Effect of lactation therapy on Staphylococcus aureus transmission dynamics in two commercial dairy herds
Treatment of subclinical mastitis during lactation can have both direct (at individual animal level) and indirect (at population level) effects. The purpose of this study was to test the hypothesis that lactation therapy targeting Staphylococcus aureus subclinical intramammary infection reduces transmission of Staphylococcus aureus strains within dairy herds. The direct effect of 8 days intramammary lactation therapy with pirlimycin hydrochloride was demonstrated by an increased proportion of cure and a reduction in duration of infection in quarters receiving treatment compared to untreated controls. The indirect effect of lactation therapy was demonstrated by a reduction of new Staphylococcus aureus intramammary infections caused by the dominant strain type in both herds. In addition to demonstrating the positive direct effects of lactation therapy, this study provides evidence that the treatment of subclinical Staphylococcus aureus during lactation can have indirect effects including preventing new intramammary infection and reducing the incidence of clinical mastitis within dairy herds.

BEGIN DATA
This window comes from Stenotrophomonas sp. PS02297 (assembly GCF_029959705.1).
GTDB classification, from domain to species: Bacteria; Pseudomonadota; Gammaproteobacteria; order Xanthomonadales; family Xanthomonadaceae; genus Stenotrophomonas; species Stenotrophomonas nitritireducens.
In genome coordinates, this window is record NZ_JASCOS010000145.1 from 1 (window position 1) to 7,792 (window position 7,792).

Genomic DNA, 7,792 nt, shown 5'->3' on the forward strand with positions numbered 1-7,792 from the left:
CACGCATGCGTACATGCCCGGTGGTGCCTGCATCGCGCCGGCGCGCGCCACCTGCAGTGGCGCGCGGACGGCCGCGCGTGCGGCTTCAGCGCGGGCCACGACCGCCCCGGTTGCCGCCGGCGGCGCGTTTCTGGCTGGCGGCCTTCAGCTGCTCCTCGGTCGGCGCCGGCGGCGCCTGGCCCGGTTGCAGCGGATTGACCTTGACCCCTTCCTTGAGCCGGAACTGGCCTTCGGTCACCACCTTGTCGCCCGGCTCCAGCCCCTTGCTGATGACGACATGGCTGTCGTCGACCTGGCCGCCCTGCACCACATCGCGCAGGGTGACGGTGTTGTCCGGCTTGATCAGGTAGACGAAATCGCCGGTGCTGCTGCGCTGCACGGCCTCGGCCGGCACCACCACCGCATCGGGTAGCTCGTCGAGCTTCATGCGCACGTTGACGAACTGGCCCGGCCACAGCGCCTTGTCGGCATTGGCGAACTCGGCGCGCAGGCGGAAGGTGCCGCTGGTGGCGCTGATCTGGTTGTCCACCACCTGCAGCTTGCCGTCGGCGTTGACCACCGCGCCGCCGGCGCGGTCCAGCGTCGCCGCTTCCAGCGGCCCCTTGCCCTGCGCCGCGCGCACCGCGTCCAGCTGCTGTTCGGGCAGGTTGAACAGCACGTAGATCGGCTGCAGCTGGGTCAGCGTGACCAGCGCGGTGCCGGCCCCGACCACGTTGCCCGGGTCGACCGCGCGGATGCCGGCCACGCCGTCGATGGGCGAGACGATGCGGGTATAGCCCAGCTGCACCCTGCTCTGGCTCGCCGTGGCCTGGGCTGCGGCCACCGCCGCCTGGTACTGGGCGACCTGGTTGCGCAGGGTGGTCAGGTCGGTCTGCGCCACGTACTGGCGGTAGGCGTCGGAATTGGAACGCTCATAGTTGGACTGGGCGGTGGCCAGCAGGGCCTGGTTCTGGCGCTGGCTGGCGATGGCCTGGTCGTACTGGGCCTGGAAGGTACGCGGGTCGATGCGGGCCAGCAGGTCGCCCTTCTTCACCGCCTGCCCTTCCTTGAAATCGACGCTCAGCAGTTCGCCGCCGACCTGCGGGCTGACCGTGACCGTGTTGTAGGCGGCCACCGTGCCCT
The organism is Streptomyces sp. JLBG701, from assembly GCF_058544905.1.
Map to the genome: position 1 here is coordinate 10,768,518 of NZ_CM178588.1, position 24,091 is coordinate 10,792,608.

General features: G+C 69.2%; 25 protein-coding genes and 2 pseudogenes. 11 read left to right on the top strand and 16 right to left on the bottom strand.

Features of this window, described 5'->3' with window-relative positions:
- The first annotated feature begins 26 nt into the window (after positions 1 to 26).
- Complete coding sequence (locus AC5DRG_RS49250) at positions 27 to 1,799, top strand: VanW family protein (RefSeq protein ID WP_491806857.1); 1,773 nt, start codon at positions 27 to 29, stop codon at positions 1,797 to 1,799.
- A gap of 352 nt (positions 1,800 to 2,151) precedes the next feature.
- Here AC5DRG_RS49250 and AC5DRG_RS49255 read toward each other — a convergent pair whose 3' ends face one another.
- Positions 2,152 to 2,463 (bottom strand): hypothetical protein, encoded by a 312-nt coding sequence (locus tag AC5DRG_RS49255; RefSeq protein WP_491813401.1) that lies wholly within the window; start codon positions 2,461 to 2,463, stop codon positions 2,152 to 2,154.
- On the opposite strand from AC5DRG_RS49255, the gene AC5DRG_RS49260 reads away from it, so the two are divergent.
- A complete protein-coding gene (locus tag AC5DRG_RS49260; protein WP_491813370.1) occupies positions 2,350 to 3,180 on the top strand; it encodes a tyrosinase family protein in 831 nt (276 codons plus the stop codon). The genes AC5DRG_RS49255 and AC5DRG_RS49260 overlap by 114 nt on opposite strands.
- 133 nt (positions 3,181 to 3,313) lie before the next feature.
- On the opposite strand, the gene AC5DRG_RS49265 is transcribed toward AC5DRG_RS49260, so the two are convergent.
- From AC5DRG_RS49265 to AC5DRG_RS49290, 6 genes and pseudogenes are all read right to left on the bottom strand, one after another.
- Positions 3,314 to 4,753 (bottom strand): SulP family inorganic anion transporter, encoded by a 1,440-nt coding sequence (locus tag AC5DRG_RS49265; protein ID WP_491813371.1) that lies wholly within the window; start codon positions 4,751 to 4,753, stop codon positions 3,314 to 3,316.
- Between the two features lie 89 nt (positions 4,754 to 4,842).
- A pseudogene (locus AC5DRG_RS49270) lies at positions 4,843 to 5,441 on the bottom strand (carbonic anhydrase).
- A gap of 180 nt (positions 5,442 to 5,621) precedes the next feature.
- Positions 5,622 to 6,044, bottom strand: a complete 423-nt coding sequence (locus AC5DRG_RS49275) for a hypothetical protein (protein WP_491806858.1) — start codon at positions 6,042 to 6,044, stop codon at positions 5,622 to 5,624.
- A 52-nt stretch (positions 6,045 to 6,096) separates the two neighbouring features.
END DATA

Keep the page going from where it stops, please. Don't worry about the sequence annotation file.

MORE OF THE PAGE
Source: Barlow et al. – BMC Veterinary Research, 9, 1-12, 2013
Complete abstract: www.m²-magazine/org > 038-25.06.2013